Sure, I was hopeful but we let our good energy lead the way naturally. If we had been obsessed with the outcome, we would’ve never gotten with each other and totally missed out on all the wonderful feelings we felt being together and even these lessons that have transformed us. We would’ve missed the magic that filled up a significant part of ourselves.
And I know many relationships will be the same like this one. They’re good while they last and they will most likely fall apart but it doesn’t have to be a bad thing. Even the one that will eventually become the one for life needs to be at one point “good while it lasts” too.
I can’t overlook and waste away every person I meet, every soulful connection I make just because I don’t know if it will go anywhere. I don’t need to know if a relationship is going anywhere to validate the good times I have. Those good times actually make up my life, not the relationship status.
Finding and losing my soulmate has taught me to enjoy life as it happens. I’m more laid back, less carried away and more patient as I’m confident good things will naturally unfold in their own time like they should.
4. Love isn’t enough and commitment is a choice
I loved my soulmate. I loved him more than anyone I’d ever had feelings for. And he loved me too. But love wasn’t enough. Love didn’t conquer them all. Our relationship couldn’t survive with just love. We led very different lives with different timing and we had to accept that the better outcome was to be apart.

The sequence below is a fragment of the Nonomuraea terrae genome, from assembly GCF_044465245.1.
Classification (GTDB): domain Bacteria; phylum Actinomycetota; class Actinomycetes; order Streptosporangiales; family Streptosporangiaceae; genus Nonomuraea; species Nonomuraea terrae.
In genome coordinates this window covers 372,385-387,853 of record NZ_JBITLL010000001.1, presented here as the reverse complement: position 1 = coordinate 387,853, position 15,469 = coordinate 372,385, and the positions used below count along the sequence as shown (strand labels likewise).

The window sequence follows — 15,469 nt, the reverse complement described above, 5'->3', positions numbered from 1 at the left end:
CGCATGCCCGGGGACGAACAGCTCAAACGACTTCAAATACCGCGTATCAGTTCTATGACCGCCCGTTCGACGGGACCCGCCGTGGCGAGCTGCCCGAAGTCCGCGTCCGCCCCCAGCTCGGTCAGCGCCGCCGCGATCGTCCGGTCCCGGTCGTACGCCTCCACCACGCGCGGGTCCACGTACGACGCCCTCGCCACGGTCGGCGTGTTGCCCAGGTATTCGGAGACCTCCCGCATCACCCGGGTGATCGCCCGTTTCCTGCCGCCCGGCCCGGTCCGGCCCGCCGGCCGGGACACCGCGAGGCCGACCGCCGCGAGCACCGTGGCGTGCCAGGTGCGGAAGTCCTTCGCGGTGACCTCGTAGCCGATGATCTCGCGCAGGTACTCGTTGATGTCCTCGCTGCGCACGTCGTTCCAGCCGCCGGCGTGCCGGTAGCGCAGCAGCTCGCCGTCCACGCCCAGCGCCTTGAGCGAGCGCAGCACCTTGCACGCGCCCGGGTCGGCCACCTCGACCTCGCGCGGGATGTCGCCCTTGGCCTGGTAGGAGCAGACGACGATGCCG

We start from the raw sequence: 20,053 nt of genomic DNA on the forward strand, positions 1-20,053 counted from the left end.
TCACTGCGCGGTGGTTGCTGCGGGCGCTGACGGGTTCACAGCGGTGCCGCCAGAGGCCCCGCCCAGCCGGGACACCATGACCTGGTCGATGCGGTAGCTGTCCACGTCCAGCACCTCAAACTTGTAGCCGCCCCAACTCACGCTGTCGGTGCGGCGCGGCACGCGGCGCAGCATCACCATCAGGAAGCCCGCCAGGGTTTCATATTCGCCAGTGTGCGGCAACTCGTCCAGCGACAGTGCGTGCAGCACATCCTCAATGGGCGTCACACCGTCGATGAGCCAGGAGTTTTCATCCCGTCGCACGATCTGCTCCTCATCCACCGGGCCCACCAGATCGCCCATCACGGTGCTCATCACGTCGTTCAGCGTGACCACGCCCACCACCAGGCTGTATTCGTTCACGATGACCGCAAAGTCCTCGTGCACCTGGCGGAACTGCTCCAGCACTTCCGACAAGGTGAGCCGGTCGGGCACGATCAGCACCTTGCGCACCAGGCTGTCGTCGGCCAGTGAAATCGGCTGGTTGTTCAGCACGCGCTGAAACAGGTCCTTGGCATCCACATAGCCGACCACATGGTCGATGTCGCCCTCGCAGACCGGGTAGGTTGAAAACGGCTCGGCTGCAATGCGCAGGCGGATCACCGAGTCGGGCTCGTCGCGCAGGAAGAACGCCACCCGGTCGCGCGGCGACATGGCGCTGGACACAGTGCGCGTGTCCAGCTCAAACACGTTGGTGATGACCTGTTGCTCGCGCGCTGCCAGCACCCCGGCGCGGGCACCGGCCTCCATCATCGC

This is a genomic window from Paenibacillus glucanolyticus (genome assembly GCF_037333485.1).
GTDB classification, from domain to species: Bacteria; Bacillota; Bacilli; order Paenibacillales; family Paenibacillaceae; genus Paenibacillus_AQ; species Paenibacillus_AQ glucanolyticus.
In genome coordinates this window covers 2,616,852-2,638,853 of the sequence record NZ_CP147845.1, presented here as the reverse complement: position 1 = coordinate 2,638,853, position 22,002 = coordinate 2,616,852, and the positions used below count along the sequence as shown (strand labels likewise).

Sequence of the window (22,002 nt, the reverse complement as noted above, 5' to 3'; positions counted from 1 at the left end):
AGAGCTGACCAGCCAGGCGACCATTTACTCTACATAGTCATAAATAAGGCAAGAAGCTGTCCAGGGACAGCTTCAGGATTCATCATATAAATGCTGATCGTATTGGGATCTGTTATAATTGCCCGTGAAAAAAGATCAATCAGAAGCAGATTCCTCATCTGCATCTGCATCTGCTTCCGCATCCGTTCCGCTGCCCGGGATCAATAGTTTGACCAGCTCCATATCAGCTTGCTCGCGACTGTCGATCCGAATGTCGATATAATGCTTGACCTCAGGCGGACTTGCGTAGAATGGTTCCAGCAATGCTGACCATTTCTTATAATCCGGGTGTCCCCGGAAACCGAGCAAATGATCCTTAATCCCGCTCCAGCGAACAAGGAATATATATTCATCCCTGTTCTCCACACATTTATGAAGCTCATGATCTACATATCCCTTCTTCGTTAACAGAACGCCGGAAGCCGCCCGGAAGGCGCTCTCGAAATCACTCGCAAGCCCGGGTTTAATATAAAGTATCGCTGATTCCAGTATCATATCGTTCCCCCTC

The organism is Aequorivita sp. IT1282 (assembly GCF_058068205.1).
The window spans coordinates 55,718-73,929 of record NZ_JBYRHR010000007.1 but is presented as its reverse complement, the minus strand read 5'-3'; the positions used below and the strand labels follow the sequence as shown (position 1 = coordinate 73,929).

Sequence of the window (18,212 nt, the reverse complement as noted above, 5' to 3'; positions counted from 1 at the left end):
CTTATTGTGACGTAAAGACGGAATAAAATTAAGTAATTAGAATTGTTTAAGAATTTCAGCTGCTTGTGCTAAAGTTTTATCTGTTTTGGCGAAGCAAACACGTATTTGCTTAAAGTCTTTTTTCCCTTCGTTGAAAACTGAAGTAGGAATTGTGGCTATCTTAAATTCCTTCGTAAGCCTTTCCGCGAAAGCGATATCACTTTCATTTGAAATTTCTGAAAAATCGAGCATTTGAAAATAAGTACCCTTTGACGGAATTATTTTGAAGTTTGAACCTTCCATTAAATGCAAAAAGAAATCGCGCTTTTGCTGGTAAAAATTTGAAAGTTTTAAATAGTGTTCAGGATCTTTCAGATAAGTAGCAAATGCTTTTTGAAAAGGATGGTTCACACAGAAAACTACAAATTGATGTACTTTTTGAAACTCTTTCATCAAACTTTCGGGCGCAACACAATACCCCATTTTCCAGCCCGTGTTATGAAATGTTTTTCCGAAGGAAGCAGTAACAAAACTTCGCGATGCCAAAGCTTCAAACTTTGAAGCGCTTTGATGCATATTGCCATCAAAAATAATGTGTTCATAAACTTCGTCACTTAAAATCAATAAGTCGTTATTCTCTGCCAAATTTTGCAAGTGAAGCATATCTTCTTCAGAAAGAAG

Our better bet was the course we were already on as it would ensure happiness in many aspects of life for us, instead of being together in the name of passion yet risking our careers, our lifestyles and hurting those we loved.
Meanwhile, commitment is a choice. To be in a relationship with someone and work on it is a very conscious choice that needs to factor in more than just love. We might be soulmates but we weren’t meant to be together. Or more precisely, we didn’t choose to be together because we both valued a well-rounded life more than just passionate love.
I realise it’s a much more mature approach to relationships. I’ve learned to assess the ones I have now based on the overall value they add to my life in the short and long run, not just how I momentarily feel.
5. There’s no “the one”; There’s just the most suitable one at a given time.
My soulmate and I were very compatible and we loved each other very much but like any other pair, we still had things we didn’t absolutely like about each other. Soulmates don’t mean things will be perfect. There’s no perfect.
With anyone, there will always be things we don’t completely like about them, and it’s normal. There’s no one person that would fulfil us 100% all the time throughout our lives as we always change and grow. But there are many people we are compatible with in different ways to different degrees whom we could build successful relationships with.
All relationships are different. The good ones might similarly be founded on shared values and life goals but their flavours are never the same as each individual bring their own characters and chemistry to the relationship. We can’t compare them to pick out this “The One” and expect it will solve all life problems.